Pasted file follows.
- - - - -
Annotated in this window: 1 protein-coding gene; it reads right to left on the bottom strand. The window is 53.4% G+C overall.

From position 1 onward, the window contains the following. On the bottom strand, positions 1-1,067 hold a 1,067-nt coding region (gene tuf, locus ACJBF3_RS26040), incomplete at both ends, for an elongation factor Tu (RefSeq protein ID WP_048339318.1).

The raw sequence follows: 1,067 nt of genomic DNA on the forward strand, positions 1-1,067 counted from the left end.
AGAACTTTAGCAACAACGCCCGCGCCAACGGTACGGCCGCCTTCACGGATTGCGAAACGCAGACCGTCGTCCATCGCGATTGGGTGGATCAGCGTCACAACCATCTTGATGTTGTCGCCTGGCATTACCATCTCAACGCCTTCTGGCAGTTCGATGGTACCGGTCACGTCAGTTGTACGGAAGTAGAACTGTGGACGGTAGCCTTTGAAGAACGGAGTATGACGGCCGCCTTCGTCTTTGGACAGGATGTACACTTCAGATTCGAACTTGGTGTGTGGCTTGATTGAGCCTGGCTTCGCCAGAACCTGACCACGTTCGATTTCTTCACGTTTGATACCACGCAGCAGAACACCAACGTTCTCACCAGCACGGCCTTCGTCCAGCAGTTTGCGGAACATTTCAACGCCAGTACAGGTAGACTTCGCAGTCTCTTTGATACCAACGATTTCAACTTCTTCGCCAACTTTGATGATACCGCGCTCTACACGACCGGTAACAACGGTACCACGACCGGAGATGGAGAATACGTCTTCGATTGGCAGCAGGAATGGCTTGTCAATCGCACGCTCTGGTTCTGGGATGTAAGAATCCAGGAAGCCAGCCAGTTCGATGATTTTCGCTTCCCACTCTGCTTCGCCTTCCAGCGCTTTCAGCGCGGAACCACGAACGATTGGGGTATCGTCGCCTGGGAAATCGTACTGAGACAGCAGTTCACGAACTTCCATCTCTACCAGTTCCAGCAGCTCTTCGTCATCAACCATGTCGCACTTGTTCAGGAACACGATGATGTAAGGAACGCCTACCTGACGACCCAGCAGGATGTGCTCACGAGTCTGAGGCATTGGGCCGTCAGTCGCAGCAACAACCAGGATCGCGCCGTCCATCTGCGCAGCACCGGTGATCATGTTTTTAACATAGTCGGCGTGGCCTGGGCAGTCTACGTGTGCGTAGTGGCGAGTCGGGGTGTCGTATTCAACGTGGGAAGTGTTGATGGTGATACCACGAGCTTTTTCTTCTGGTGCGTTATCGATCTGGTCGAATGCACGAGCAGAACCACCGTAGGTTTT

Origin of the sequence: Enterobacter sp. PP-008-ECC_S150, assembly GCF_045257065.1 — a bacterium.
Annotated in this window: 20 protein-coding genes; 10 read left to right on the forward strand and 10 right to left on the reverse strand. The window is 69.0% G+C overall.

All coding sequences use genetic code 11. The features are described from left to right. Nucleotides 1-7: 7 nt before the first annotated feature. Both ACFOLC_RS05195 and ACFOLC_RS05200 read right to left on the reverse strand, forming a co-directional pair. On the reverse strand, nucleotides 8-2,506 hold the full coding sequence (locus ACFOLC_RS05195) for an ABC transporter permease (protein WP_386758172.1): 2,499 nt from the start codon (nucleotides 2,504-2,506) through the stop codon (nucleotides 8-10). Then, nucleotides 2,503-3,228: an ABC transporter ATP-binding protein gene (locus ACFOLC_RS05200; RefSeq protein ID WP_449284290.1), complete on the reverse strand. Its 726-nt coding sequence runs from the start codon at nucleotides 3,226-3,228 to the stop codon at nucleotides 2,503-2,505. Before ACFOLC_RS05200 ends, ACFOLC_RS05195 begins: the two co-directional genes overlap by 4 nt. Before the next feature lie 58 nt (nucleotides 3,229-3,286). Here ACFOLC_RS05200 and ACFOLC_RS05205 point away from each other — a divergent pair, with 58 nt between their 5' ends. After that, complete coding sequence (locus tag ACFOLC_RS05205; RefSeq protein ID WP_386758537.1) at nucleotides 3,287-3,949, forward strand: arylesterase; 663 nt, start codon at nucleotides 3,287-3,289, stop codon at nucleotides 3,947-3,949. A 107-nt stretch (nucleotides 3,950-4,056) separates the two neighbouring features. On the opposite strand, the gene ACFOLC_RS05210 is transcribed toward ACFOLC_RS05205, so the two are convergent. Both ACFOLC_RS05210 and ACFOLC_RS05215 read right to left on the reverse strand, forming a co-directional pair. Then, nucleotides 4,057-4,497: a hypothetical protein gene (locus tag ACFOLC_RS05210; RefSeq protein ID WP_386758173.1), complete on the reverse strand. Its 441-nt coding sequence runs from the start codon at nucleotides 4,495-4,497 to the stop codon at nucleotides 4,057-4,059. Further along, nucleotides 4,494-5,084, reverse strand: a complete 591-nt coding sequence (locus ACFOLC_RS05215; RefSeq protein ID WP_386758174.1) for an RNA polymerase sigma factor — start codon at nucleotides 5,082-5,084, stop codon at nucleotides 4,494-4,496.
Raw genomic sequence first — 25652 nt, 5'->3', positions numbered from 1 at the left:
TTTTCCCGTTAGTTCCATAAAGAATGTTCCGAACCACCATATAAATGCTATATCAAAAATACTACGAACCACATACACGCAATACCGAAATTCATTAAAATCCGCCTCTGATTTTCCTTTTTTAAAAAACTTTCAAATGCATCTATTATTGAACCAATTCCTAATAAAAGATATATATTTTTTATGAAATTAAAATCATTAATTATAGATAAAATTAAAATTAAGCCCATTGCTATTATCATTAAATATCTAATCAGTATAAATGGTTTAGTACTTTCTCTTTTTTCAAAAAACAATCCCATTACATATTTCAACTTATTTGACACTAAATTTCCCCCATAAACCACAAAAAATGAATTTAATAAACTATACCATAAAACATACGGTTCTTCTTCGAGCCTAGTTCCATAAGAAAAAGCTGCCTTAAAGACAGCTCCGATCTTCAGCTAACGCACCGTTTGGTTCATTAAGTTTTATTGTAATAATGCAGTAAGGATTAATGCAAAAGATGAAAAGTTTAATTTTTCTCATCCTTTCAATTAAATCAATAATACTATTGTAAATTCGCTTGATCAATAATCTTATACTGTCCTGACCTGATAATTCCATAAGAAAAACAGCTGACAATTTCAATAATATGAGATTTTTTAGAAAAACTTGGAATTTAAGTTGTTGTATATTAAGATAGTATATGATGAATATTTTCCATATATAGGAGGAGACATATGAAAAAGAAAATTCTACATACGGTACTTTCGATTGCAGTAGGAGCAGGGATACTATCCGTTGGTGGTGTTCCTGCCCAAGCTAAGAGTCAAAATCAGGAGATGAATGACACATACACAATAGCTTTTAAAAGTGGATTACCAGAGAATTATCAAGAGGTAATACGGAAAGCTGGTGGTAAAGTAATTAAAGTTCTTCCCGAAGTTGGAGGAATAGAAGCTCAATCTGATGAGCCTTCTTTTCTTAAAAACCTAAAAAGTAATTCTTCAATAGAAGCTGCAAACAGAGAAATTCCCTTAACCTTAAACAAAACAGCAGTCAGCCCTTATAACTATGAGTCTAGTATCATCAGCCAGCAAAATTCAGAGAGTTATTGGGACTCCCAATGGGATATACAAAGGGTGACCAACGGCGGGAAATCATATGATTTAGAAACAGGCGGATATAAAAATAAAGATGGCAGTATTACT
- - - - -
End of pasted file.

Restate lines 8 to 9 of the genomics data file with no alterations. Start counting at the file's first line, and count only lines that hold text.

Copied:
Raw genomic sequence first — 25652 nt, 5'->3', positions numbered from 1 at the left:
TTTTCCCGTTAGTTCCATAAAGAATGTTCCGAACCACCATATAAATGCTATATCAAAAATACTACGAACCACATACACGCAATACCGAAATTCATTAAAATCCGCCTCTGATTTTCCTTTTTTAAAAAACTTTCAAATGCATCTATTATTGAACCAATTCCTAATAAAAGATATATATTTTTTATGAAATTAAAATCATTAATTATAGATAAAATTAAAATTAAGCCCATTGCTATTATCATTAAATATCTAATCAGTATAAATGGTTTAGTACTTTCTCTTTTTTCAAAAAACAATCCCATTACATATTTCAACTTATTTGACACTAAATTTCCCCCATAAACCACAAAAAATGAATTTAATAAACTATACCATAAAACATACGGTTCTTCTTCGAGCCTAGTTCCATAAGAAAAAGCTGCCTTAAAGACAGCTCCGATCTTCAGCTAACGCACCGTTTGGTTCATTAAGTTTTATTGTAATAATGCAGTAAGGATTAATGCAAAAGATGAAAAGTTTAATTTTTCTCATCCTTTCAATTAAATCAATAATACTATTGTAAATTCGCTTGATCAATAATCTTATACTGTCCTGACCTGATAATTCCATAAGAAAAACAGCTGACAATTTCAATAATATGAGATTTTTTAGAAAAACTTGGAATTTAAGTTGTTGTATATTAAGATAGTATATGATGAATATTTTCCATATATAGGAGGAGACATATGAAAAAGAAAATTCTACATACGGTACTTTCGATTGCAGTAGGAGCAGGGATACTATCCGTTGGTGGTGTTCCTGCCCAAGCTAAGAGTCAAAATCAGGAGATGAATGACACATACACAATAGCTTTTAAAAGTGGATTACCAGAGAATTATCAAGAGGTAATACGGAAAGCTGGTGGTAAAGTAATTAAAGTTCTTCCCGAAGTTGGAGGAATAGAAGCTCAATCTGATGAGCCTTCTTTTCTTAAAAACCTAAAAAGTAATTCTTCAATAGAAGCTGCAAACAGAGAAATTCCCTTAACCTTAAACAAAACAGCAGTCAGCCCTTATAACTATGAGTCTAGTATCATCAGCCAGCAAAATTCAGAGAGTTATTGGGACTCCCAATGGGATATACAAAGGGTGACCAACGGCGGGAAATCATATGATTTAGAAACAGGCGGATATAAAAATAAAGATGGCAGTATTACT